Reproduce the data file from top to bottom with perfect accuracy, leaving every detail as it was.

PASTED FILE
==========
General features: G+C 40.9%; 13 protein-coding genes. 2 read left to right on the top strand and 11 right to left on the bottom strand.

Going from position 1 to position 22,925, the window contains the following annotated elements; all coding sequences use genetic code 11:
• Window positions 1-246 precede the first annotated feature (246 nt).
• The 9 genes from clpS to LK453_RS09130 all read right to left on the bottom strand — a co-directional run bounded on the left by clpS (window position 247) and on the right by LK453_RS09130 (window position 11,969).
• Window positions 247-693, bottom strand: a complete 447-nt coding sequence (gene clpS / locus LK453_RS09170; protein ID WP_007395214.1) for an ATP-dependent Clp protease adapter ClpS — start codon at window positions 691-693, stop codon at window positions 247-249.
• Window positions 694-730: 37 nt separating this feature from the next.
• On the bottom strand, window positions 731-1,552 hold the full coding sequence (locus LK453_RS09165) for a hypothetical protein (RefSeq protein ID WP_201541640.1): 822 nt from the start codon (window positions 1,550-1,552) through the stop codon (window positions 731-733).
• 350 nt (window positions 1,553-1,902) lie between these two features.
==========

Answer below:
General features: G+C 40.9%; 13 protein-coding genes. 2 read left to right on the top strand and 11 right to left on the bottom strand.

Going from position 1 to position 22,925, the window contains the following annotated elements; all coding sequences use genetic code 11:
• Window positions 1-246 precede the first annotated feature (246 nt).
• The 9 genes from clpS to LK453_RS09130 all read right to left on the bottom strand — a co-directional run bounded on the left by clpS (window position 247) and on the right by LK453_RS09130 (window position 11,969).
• Window positions 247-693, bottom strand: a complete 447-nt coding sequence (gene clpS / locus LK453_RS09170; protein ID WP_007395214.1) for an ATP-dependent Clp protease adapter ClpS — start codon at window positions 691-693, stop codon at window positions 247-249.
• Window positions 694-730: 37 nt separating this feature from the next.
• On the bottom strand, window positions 731-1,552 hold the full coding sequence (locus LK453_RS09165) for a hypothetical protein (RefSeq protein ID WP_201541640.1): 822 nt from the start codon (window positions 1,550-1,552) through the stop codon (window positions 731-733).
• 350 nt (window positions 1,553-1,902) lie between these two features.